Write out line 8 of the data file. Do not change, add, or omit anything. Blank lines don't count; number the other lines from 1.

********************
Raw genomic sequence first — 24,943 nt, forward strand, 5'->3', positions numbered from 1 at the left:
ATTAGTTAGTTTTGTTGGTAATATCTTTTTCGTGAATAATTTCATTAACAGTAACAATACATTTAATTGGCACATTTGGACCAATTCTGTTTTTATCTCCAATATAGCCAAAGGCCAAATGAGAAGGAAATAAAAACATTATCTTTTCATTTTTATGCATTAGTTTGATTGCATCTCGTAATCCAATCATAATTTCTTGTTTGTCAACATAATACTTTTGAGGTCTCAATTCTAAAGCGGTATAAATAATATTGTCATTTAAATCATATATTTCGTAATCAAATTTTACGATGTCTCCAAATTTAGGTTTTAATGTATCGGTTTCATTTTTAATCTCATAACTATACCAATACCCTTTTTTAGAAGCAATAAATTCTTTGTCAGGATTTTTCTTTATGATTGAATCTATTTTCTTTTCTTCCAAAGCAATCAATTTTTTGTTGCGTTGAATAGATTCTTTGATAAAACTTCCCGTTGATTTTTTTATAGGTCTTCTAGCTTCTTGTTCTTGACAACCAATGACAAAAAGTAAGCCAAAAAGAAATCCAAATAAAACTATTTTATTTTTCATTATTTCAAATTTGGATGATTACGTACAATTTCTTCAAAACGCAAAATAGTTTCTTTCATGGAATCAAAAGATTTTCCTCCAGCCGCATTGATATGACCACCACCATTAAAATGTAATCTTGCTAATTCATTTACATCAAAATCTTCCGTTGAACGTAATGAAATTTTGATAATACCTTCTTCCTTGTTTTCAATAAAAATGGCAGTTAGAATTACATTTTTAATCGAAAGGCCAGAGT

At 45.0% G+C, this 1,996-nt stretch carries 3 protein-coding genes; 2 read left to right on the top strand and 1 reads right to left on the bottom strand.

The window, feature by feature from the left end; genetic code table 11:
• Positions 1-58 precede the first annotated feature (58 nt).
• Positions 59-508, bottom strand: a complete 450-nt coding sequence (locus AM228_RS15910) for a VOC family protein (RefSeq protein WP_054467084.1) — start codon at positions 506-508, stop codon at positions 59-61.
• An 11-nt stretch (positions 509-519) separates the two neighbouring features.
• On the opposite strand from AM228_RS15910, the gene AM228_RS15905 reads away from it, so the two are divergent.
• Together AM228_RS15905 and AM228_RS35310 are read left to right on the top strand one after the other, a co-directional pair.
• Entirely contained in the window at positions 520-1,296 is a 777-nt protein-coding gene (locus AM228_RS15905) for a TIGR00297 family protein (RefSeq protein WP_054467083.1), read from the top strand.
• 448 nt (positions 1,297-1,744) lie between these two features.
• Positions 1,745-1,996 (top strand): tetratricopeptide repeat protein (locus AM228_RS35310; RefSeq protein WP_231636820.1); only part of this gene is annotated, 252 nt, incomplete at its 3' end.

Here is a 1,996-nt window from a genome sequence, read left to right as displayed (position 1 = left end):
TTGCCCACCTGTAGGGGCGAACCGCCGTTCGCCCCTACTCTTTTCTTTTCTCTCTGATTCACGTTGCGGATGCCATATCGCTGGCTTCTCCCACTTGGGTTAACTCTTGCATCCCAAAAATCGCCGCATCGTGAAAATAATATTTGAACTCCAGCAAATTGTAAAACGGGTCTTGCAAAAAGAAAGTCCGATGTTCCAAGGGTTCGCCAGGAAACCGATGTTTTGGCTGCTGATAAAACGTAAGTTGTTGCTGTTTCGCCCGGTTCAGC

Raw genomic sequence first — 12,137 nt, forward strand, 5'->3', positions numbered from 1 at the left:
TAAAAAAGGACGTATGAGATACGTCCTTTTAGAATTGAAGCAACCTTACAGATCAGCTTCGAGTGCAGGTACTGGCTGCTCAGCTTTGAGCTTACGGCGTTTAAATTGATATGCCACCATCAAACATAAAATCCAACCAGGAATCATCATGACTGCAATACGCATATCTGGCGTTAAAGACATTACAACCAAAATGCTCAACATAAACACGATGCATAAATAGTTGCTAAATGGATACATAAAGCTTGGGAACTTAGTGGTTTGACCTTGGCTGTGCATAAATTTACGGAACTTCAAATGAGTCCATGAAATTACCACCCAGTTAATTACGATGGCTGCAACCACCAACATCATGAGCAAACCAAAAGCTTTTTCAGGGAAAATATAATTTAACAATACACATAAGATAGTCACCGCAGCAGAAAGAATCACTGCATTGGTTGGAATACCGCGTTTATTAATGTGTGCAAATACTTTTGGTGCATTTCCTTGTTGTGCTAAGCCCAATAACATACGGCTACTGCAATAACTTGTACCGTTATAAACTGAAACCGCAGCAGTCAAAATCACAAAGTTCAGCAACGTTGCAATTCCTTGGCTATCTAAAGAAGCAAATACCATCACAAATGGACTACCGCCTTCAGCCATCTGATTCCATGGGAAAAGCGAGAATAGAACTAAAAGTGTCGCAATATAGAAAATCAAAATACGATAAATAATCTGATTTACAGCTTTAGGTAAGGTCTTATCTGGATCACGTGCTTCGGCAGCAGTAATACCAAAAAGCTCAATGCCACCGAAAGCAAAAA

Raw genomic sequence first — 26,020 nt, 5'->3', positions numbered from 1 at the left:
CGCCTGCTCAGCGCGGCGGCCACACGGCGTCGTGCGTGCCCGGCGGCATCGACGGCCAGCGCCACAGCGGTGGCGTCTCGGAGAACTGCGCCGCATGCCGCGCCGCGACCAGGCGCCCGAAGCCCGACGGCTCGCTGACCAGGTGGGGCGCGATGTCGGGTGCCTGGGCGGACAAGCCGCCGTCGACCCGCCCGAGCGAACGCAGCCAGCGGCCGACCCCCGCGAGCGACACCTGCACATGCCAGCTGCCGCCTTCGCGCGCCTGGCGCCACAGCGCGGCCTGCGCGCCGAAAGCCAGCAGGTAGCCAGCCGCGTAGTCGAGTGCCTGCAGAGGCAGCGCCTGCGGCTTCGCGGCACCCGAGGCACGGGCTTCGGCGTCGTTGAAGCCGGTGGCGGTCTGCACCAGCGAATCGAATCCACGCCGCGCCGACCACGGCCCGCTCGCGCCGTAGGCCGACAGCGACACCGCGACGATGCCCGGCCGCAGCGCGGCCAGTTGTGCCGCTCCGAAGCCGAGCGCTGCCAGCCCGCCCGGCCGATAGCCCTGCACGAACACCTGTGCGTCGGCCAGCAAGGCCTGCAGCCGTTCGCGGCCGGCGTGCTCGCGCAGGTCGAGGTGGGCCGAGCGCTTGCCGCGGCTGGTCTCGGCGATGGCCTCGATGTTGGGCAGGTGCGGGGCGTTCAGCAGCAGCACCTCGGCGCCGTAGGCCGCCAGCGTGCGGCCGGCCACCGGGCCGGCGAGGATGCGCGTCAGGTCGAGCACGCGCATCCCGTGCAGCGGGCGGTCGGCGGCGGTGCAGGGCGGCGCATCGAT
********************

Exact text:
• On the opposite strand from AM228_RS15910, the gene AM228_RS15905 reads away from it, so the two are divergent.